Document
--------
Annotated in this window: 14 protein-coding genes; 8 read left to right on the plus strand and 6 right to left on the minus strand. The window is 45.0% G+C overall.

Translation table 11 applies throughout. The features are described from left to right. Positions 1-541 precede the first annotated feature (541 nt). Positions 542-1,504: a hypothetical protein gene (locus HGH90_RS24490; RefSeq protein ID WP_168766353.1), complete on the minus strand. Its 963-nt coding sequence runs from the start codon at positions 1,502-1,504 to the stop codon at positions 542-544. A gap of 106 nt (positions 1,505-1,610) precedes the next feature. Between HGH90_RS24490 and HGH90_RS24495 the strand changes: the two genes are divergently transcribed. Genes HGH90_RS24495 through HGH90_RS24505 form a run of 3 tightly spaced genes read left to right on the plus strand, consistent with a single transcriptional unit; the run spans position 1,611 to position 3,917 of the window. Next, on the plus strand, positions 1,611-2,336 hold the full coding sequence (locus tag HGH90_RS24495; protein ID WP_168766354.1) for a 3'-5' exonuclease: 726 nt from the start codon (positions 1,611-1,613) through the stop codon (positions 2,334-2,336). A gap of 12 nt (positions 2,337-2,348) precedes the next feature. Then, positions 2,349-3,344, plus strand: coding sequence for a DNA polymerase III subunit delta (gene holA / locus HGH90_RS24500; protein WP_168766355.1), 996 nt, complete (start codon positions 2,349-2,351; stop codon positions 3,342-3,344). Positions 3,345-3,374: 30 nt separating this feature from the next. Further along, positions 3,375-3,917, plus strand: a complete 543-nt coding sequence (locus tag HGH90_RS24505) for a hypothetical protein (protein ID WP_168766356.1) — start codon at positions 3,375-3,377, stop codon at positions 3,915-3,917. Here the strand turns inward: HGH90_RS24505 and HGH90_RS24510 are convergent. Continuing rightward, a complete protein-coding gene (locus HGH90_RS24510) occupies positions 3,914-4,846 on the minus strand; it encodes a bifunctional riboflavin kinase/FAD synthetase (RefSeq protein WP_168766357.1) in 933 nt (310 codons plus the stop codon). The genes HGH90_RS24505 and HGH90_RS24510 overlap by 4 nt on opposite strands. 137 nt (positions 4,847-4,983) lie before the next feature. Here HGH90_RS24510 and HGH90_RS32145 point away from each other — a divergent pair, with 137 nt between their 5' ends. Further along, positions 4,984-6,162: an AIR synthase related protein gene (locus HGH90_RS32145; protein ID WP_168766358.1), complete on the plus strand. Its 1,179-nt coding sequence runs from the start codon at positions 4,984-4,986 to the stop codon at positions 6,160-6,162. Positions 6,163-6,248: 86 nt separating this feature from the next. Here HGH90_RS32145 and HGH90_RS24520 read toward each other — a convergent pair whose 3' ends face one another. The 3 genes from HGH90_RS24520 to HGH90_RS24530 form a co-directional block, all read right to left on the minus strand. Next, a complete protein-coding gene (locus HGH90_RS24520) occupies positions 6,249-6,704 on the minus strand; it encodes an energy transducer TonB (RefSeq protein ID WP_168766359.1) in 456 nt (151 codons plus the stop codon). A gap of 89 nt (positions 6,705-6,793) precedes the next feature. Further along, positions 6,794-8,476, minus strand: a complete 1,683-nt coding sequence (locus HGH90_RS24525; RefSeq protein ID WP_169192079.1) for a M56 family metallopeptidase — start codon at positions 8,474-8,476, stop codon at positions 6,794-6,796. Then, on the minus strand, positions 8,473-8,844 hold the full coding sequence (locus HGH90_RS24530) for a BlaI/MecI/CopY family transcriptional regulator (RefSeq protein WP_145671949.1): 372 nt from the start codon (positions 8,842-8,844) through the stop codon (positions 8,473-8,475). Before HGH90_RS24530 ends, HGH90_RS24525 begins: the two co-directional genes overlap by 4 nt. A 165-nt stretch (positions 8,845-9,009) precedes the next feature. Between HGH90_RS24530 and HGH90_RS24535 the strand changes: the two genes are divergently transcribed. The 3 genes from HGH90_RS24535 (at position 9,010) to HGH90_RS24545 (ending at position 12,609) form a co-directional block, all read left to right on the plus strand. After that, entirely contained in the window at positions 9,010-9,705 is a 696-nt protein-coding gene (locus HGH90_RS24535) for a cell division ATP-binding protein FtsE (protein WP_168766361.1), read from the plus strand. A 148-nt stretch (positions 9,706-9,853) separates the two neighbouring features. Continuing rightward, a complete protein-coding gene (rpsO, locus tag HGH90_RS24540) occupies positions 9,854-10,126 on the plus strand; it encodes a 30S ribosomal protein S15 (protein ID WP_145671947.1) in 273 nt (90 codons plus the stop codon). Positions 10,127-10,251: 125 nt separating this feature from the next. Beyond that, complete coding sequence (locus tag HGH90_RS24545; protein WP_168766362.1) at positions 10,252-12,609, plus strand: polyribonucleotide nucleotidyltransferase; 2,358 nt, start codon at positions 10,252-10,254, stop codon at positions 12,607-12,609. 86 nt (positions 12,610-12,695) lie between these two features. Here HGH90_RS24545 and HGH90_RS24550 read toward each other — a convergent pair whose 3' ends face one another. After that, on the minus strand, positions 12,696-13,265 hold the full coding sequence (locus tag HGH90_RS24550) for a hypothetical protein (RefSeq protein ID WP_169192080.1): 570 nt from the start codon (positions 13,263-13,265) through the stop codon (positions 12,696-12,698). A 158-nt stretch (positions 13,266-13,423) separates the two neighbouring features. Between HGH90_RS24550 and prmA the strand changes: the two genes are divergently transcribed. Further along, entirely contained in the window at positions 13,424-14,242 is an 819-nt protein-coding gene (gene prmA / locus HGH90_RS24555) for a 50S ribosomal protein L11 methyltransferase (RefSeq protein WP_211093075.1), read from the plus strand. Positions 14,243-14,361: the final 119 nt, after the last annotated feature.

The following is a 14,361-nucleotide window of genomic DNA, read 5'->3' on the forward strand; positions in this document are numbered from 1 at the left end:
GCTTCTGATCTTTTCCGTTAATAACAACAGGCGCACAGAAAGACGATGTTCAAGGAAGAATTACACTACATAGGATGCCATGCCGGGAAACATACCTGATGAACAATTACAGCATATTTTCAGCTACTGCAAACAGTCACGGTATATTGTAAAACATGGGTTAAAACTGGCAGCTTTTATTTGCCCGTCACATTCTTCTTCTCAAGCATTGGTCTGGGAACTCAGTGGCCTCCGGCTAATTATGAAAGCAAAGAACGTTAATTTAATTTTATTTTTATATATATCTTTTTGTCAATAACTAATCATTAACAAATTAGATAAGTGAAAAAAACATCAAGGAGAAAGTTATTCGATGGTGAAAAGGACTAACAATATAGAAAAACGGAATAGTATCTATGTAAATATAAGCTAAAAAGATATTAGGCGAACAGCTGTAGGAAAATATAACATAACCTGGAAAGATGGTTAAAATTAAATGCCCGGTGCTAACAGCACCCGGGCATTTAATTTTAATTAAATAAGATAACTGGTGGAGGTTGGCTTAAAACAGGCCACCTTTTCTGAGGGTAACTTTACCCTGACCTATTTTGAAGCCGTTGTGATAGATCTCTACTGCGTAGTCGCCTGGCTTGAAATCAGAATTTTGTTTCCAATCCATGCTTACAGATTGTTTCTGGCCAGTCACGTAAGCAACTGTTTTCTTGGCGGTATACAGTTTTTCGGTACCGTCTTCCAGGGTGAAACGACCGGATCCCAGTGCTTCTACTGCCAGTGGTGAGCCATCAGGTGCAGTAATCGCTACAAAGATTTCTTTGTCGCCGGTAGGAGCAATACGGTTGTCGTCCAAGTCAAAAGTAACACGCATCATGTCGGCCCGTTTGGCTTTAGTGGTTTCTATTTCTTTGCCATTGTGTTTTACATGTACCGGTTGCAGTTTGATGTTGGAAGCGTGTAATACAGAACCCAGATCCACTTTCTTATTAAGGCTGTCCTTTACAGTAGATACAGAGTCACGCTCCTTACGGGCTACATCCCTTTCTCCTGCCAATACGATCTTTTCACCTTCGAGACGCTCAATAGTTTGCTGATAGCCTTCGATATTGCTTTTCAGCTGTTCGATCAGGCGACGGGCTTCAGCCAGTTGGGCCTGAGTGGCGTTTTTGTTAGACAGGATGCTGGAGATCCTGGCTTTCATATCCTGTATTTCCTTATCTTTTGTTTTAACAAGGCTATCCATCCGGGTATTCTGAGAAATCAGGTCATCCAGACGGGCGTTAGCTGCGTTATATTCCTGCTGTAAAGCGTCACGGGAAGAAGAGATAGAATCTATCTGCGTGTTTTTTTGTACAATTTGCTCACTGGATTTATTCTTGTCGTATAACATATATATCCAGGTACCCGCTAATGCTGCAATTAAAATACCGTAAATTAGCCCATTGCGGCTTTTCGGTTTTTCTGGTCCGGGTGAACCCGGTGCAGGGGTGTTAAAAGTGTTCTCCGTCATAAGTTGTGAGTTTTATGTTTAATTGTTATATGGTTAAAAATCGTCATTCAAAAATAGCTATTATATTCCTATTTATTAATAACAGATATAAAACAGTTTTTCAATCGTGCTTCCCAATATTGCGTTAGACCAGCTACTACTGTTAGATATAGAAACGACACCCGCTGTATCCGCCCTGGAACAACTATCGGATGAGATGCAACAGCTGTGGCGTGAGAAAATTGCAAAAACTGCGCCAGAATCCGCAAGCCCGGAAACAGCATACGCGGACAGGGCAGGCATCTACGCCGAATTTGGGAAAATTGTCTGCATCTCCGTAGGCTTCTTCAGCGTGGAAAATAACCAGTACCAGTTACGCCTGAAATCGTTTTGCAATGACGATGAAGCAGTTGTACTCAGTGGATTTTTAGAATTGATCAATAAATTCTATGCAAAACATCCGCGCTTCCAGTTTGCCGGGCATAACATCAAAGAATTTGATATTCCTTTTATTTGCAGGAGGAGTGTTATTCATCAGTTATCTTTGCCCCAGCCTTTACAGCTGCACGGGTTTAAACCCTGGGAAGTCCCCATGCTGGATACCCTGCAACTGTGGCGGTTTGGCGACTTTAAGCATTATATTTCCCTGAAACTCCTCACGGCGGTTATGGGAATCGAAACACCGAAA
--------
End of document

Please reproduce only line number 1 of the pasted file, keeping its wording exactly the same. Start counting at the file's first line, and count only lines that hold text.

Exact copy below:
Annotated in this window: 14 protein-coding genes; 8 read left to right on the plus strand and 6 right to left on the minus strand. The window is 45.0% G+C overall.